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Interpret   Listen
verb
Interpret  v. i.  To act as an interpreter.






Collaborative International Dictionary of English 0.48








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"Interpret" Quotes from Famous Books



... spokesman. Unlike Roosevelt, who led public opinion, unlike Taft, who disregarded it, Wilson took the attitude that the greatest force in the world was public opinion. He believed public opinion was greater than the presidency. He felt that he was the man the American people had chosen to interpret and express their opinion. Wilson's policy was to permit public opinion to rule America. Those of us who spent two years in Germany ...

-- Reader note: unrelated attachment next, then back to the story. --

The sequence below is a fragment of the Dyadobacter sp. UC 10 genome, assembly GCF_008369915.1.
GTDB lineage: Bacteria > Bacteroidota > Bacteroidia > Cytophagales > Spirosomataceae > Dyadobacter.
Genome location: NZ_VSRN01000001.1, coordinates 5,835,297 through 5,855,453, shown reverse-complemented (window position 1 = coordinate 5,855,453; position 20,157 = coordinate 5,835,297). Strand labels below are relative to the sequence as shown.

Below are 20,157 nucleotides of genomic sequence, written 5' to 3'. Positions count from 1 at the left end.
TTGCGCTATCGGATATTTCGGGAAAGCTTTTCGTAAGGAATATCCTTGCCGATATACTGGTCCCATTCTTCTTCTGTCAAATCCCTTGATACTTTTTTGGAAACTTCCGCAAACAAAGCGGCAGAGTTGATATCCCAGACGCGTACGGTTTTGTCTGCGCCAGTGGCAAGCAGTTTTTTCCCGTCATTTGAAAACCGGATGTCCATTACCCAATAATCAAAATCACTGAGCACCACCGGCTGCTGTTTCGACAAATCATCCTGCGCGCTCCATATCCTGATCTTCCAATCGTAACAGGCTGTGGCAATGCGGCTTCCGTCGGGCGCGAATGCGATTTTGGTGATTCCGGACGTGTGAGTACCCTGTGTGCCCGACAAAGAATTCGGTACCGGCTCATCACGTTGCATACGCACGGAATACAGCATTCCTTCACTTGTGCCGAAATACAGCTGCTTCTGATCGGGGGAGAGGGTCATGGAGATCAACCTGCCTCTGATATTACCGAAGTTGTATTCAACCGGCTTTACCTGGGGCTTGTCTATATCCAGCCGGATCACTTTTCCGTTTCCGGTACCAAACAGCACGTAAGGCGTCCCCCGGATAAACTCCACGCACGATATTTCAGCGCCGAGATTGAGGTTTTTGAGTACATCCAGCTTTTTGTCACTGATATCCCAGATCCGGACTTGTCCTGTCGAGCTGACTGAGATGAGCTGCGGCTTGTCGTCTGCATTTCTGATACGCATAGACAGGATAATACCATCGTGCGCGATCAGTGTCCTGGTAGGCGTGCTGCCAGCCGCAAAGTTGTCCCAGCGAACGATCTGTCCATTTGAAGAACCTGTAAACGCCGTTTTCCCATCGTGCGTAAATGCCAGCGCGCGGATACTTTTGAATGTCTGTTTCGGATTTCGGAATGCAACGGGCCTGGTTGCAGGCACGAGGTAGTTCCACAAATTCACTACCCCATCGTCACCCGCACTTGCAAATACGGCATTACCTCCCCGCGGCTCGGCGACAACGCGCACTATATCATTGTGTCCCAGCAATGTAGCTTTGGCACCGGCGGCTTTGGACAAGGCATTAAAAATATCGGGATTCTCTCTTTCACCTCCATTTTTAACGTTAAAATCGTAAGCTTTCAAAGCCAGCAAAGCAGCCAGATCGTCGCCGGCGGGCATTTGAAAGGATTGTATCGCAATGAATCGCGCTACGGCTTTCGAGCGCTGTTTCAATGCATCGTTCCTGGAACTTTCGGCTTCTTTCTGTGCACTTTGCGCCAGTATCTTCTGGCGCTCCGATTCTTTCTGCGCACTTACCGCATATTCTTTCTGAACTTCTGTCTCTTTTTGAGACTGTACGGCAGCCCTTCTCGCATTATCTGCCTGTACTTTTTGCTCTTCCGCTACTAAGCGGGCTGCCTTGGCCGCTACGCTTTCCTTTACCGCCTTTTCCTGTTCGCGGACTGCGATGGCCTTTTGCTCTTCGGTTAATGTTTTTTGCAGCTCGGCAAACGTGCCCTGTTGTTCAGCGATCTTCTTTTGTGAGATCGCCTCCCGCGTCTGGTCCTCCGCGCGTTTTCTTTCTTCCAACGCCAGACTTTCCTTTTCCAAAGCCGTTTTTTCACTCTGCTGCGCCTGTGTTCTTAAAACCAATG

— Germany, The Next Republic? • Carl W. Ackerman

... a kingdom. Her wisdom and insight were well known to Josiah the king; and when the wise men came to him with the "Book of the Law," to learn what was written therein, Josiah ordered them to take it to Huldah, as neither the wise men nor Josiah himself could interpret its contents. It is fair to suppose that there was not a man at court who could read the book; hence the honor devolved upon Huldah. Even Shallum her husband was not consulted, as he occupied the humble office ...
— The Woman's Bible. • Elizabeth Cady Stanton